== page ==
Healthcare is undergoing rapid transformation. With increasing healthcare costs, demands of globalization, increased competition and physician shortages, the industry needs to find innovative ways to satiate the consumers’ rising expectations for better quality, value and outcomes.

hands-clicking-on-health-smartphone-appMobile health technology (m-health) is a key enabler that will improve the quality of care by enhancing operational effectiveness, delivering collaborative care for prevention and wellness and achieving improved outcomes.  According to Forrester Research report (Feb, 2012) by 2020,  10 billion connected devices are expected to be in use and by 2016 over 350 Million will use their smart phones at work. The CIO Research Study showed that 58% of clients need help for unified communications (voice, video and data) and 78% of multinational corporations plan to adopt mobile unified communications by 2015.

The swift adoption of mobile technology for healthcare is reflected from the fact that till today 247 million have downloaded one of the current 40,000 healthcare apps and it is projected that around 90% of the world’s population can enjoy healthcare benefits from mobile devices at a relatively low price.

Doctors, radiologists and other medical professionals are using wired and mobile devices, including laptops, smart phones and Web-enabled PDAs to view medical images. This technology facilitates informed collaboration among teams of caregivers and makes remote patient care more efficient. Remote Health Monitoring (RHM) enables patients to automatically update their medical records and facilitates effective communication  between patients and their doctors. The use of ‘Smart Band-Aids’  and wrist bands relays ECG, fluid status and critical vital signs for constant monitoring of the patient, allowing rapid intervention in case of an emergency. Personal Health Monitoring devices can be connected to mobile health applications that provide feedback and educational content to consumers and also send relevant alerts to their physician or caregiver. Hospitals are also using new wireless systems to streamline communication among staff, improve productivity and enhance quality of patient care.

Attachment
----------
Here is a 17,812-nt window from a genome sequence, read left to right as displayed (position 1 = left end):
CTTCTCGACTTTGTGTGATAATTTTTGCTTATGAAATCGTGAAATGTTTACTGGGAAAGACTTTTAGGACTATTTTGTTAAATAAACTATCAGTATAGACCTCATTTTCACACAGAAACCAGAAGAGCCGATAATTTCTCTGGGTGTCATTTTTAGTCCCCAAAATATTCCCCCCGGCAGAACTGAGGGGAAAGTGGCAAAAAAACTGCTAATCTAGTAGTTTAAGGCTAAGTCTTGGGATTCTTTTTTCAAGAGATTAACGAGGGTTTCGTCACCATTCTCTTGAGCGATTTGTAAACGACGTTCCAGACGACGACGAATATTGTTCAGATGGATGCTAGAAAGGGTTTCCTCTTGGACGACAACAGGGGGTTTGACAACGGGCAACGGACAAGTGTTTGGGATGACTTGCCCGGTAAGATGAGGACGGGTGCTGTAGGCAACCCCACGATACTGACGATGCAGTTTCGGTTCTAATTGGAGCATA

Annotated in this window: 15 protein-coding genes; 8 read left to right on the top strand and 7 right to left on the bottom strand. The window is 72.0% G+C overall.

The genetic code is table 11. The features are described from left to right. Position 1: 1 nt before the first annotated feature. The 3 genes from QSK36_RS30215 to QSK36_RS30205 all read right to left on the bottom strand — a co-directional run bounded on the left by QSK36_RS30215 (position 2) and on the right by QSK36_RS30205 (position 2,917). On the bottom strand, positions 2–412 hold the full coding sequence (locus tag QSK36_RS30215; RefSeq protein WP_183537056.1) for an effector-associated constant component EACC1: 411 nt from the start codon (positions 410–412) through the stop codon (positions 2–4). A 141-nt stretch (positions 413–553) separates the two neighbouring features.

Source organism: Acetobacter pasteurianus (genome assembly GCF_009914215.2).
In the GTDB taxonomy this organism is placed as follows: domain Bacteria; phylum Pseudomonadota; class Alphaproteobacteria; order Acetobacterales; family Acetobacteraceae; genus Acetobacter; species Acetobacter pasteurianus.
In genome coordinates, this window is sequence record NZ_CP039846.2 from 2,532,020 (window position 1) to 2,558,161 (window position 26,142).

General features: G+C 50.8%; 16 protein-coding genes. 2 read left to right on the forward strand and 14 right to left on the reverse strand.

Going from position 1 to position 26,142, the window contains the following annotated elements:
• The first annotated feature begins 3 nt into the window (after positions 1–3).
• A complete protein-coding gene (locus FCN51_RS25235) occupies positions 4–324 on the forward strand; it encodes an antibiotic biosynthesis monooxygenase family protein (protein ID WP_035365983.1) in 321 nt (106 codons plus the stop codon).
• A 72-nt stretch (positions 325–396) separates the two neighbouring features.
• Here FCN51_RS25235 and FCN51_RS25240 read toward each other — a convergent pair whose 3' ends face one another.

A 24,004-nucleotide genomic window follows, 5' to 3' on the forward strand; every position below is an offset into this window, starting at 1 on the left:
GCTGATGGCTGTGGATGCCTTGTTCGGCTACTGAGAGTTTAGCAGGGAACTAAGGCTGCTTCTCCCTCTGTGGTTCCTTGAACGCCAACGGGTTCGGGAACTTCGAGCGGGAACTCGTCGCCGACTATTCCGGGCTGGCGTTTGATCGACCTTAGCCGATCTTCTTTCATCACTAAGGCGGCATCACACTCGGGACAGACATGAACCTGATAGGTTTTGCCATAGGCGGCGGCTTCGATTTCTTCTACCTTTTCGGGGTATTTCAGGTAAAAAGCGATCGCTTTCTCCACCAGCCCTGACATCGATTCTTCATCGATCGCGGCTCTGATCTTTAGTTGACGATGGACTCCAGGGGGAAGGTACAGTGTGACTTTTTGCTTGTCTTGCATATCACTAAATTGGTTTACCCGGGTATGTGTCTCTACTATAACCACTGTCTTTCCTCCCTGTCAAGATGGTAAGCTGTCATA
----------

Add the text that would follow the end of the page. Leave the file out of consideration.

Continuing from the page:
To meet strategic and clinical goals, while maintaining adherence to regulatory requirements, more and more healthcare providers are turning to mobile technology to collect and access data at the point of care.  This new era of connected health is already beginning to reshape the healthcare industry for the benefit of patients across the globe.

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